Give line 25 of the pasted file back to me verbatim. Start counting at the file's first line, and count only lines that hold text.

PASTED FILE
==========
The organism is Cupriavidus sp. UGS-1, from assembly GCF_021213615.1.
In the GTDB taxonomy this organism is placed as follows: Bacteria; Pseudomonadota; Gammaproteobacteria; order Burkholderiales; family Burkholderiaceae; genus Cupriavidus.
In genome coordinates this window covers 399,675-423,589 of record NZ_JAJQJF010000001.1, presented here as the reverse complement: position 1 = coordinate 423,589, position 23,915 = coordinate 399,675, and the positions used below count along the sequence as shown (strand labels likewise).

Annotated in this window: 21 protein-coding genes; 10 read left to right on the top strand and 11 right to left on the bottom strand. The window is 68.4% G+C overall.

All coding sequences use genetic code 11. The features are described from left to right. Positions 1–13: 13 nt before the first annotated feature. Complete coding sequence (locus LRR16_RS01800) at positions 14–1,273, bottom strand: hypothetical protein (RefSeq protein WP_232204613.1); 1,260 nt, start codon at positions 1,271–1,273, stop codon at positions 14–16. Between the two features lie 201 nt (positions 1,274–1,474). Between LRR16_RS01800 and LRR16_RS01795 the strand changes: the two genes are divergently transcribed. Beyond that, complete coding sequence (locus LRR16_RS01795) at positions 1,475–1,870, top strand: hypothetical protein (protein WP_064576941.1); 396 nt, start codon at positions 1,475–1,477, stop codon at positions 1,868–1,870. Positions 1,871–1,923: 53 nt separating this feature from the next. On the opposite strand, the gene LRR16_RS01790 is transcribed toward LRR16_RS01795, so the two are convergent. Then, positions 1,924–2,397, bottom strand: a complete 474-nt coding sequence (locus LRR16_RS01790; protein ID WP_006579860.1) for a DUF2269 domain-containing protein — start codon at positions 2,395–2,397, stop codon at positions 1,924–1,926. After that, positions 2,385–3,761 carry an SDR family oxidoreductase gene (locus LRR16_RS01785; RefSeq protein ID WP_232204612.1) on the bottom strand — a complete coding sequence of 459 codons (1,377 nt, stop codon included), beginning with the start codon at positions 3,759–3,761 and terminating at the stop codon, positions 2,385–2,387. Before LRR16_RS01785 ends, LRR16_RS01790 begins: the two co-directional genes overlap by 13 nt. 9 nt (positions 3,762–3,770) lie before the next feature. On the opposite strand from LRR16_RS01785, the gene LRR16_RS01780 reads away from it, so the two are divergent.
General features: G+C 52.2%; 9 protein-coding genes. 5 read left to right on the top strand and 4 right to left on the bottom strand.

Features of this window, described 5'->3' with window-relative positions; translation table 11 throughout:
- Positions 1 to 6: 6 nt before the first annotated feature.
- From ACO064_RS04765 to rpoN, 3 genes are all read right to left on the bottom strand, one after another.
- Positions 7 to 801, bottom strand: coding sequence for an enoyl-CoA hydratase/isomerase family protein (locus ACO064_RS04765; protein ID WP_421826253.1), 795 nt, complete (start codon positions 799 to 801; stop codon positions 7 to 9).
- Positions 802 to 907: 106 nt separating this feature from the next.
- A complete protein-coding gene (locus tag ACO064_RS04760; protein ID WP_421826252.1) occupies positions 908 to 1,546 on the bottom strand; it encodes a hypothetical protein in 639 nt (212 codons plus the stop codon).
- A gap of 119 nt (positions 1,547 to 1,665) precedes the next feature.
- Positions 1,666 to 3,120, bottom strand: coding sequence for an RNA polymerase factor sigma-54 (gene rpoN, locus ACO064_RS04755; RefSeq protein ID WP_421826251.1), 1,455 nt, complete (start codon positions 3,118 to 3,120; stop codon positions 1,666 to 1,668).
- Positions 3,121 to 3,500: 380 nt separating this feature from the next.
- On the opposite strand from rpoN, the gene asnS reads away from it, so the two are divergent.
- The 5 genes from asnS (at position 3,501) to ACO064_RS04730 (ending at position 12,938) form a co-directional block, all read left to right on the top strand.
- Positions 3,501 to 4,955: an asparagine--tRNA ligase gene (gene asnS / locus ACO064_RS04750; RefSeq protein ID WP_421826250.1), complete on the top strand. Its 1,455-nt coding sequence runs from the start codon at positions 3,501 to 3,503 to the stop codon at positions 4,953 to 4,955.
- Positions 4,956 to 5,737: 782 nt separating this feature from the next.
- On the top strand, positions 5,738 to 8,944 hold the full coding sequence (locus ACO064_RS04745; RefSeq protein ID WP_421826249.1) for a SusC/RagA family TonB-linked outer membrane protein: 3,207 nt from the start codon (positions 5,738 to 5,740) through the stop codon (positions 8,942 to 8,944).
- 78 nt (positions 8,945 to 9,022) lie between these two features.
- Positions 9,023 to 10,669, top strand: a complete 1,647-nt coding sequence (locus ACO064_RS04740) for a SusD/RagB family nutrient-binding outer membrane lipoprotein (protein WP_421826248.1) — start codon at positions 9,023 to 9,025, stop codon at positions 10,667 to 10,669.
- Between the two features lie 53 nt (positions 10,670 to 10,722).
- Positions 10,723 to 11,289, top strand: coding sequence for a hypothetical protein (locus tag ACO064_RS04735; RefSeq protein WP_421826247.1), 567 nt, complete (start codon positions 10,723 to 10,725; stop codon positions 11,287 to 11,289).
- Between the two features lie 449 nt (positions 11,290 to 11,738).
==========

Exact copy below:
- Between the two features lie 449 nt (positions 11,290 to 11,738).